Japan: Tokyo/ Ueno (The University Art Museum, Tokyo University of the Arts)

During the month of August, the Japanese observe an annual Buddhist event called, Obon. This is the time when many return to their hometowns (furusato) and join their family members in commemorating their ancestors. The general belief is that each year during Obon, the deceased ancestors’ spirits return to this world in order to visit their relatives. Although Obon customs vary greatly from region to region, traditionally, lanterns are hung in front of houses to guide the ancestors’ spirits, Obon dances (Bon Odori) are performed, graves are visited and food offerings are made at home altars (Butsudan) and temples.

At the end of Obon, floating lanterns are placed into rivers, lakes and the sea in order to guide the spirits back to their world.

Having said this, this time of year is an excellent choice to feature an exhibition on ghosts and that is exactly what The University Art Museum, Tokyo University of the Arts has done beginning July 22 – September 13, 2015! The exhibition, Urameshiya: Art of the Ghost Featuring Zenshoan’s Sanyutei Encho Collection of Ghost Paintings, is housed in the Main Gallery 1,2 and highlights the collection of Sanyutei Encho, a Japanese author and Rakugo performer of the late Edo and early Meiji eras. For those who are unfamiliar with Rakugo, it is simply a form of Japanese verbal entertainment or storytelling. The solitary storyteller is seated on stage and conveys a long and usually complicated satirical tale using only a paper fan and a small piece of cloth as props. The story typically involves dialogue between two or more characters.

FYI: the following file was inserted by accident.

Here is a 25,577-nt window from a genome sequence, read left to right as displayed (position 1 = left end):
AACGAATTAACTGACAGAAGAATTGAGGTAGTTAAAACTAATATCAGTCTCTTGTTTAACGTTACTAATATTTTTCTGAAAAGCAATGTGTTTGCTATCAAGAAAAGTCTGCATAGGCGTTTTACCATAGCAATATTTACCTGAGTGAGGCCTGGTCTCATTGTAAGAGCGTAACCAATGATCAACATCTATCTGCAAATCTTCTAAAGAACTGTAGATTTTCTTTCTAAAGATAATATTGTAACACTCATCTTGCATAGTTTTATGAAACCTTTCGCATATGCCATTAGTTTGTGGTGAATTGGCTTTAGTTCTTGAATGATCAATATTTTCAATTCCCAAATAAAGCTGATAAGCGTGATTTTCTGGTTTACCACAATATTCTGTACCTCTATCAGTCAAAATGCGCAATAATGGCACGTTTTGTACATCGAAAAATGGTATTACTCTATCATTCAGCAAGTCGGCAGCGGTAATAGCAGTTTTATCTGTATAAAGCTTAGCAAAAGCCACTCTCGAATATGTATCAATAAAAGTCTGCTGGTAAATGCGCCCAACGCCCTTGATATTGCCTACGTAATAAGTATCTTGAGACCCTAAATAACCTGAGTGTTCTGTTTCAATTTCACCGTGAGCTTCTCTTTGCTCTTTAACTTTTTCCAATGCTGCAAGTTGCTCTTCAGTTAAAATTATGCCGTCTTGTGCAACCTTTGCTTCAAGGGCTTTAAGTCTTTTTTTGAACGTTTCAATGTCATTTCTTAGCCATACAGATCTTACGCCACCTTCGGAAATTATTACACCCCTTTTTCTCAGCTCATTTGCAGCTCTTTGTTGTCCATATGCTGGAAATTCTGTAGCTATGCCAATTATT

Encho was recognized for his ghost stories and for his penchant for collecting paintings and various artworks featuring ghosts and supernatural creatures. Throughout his life, he commissioned works on these themes from artists of the day, including paintings by Shibata Zeshin and Iijima Koga. Following his death on August 11th 1900, incidentally, many of these pictures were left to Zenshoan, his family’s temple located in Tokyo’s Yanaka neighborhood.



The exhibition begins with items from Encho’s career: portraits, playbills, and various personal items. From there visitors are treated to a nice collection of scroll paintings featuring what else, ghosts! Finally as you approach the end of the exhibit, you are greeted by some of the more popular ghosts from Japanese lore including Oiwa, the young bride disfigured, poisoned and thrown off the edge of a cliff by her unfaithful husband and Okiku, the unfortunate servant who was thrown down a well after refusing the advances of her samurai master.

Ghost Beneath the Full Moon

Ghost Beneath the Full Moon

A Ghost in front of a Mosquito Net (1906)

A Ghost in front of a Mosquito Net (1906)

By: Iijima Koga

By: Iijima Koga



The exhibit runs from 10:00 AM to 5:00 PM daily except Monday, when the museum is closed. Admission is ¥1100 for adults and ¥700 for students aged Senior High School level and older. Advance tickets can be purchased at a discounted rate.

The museum is located 10 minutes from Ueno Station. There are also other notable places worth seeing around Ueno Park such as the Tokyo Metropolitan Art Museum, the National Museum of Western Art, etc., so you can essentially completely book up a day visiting the area.

Address:          12-8 Ueno Park, Taito-ku, Tokyo, 110-8714, Japan

Web page:              http://www.geidai.ac.jp/museum/information/information_en.htm


Leave a Reply

Please log in using one of these methods to post your comment:

WordPress.com Logo

You are commenting using your WordPress.com account. Log Out / Change )

Twitter picture

You are commenting using your Twitter account. Log Out / Change )

Facebook photo

You are commenting using your Facebook account. Log Out / Change )

Google+ photo

You are commenting using your Google+ account. Log Out / Change )

Connecting to %s